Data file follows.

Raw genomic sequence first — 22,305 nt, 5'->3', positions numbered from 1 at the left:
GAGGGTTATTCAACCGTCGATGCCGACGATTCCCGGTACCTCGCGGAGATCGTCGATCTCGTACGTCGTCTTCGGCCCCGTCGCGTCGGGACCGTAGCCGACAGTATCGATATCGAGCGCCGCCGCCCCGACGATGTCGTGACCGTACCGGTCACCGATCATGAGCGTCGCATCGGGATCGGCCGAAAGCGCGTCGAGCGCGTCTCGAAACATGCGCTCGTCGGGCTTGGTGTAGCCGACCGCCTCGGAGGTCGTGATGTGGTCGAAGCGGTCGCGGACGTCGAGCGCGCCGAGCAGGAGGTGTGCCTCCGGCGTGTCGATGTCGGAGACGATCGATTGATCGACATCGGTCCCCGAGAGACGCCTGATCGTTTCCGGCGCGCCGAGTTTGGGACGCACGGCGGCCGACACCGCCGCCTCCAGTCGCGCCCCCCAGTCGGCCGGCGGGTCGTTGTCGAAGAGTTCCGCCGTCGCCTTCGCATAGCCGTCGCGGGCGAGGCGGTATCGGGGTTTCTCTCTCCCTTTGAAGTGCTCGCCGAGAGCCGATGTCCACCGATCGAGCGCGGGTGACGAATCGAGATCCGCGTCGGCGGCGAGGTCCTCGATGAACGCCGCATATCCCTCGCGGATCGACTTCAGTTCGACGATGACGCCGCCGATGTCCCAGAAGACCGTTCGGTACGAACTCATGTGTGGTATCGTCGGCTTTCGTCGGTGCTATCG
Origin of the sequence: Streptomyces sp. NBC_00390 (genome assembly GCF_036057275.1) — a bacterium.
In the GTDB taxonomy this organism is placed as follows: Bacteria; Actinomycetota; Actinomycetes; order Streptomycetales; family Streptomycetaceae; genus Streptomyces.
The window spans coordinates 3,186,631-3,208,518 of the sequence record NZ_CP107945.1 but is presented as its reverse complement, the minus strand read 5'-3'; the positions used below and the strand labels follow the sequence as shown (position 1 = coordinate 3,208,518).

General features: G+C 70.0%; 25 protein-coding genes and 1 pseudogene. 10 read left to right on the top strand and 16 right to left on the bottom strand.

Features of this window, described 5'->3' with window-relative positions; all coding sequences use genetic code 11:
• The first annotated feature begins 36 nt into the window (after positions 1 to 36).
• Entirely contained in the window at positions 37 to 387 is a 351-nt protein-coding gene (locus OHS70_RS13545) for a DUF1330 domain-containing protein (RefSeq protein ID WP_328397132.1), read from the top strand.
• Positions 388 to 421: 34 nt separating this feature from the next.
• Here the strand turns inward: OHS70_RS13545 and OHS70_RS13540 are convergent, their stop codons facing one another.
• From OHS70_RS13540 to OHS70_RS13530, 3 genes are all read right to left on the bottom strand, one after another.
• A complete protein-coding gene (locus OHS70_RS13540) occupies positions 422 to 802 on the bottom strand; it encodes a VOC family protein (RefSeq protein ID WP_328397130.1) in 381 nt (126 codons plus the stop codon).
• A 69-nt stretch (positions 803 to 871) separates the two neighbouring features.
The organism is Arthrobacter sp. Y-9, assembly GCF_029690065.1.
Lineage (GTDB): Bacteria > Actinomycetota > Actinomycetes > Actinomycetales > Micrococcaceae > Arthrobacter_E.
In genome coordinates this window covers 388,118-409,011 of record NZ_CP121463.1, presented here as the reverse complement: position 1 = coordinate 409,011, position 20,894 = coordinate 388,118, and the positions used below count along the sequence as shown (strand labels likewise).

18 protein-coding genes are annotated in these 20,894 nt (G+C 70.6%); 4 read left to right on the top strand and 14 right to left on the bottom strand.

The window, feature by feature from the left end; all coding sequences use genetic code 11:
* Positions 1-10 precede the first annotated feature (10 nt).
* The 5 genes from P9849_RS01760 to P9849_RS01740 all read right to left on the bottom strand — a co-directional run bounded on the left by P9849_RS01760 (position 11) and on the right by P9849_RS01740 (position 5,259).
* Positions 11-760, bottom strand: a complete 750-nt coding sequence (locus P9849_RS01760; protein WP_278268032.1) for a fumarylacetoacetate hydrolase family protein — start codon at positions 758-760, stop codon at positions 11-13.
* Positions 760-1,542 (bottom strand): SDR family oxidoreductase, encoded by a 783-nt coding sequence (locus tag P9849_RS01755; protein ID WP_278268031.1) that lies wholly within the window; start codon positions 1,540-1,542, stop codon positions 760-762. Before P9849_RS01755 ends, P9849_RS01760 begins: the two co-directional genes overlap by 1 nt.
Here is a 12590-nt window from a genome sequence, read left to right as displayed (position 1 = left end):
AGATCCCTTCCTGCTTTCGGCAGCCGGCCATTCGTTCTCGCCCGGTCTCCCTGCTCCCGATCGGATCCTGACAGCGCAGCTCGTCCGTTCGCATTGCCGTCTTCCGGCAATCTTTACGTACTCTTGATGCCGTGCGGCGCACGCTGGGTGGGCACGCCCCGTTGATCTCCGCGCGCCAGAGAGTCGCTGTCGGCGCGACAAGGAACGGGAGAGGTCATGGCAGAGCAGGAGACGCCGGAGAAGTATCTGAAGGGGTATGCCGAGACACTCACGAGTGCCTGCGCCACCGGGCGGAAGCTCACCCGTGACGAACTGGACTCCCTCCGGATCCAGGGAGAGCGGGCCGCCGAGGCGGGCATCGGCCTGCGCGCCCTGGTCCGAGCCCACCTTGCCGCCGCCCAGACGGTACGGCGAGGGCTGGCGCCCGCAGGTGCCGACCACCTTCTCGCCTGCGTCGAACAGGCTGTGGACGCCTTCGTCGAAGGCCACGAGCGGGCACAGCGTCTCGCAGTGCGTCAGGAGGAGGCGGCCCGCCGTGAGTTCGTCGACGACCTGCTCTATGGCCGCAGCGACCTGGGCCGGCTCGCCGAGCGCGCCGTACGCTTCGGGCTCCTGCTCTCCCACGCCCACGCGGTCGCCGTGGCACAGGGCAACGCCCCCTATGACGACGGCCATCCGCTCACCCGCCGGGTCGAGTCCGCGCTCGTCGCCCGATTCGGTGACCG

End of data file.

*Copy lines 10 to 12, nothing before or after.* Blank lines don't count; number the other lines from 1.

• Positions 388 to 421: 34 nt separating this feature from the next.
• Here the strand turns inward: OHS70_RS13545 and OHS70_RS13540 are convergent, their stop codons facing one another.
• From OHS70_RS13540 to OHS70_RS13530, 3 genes are all read right to left on the bottom strand, one after another.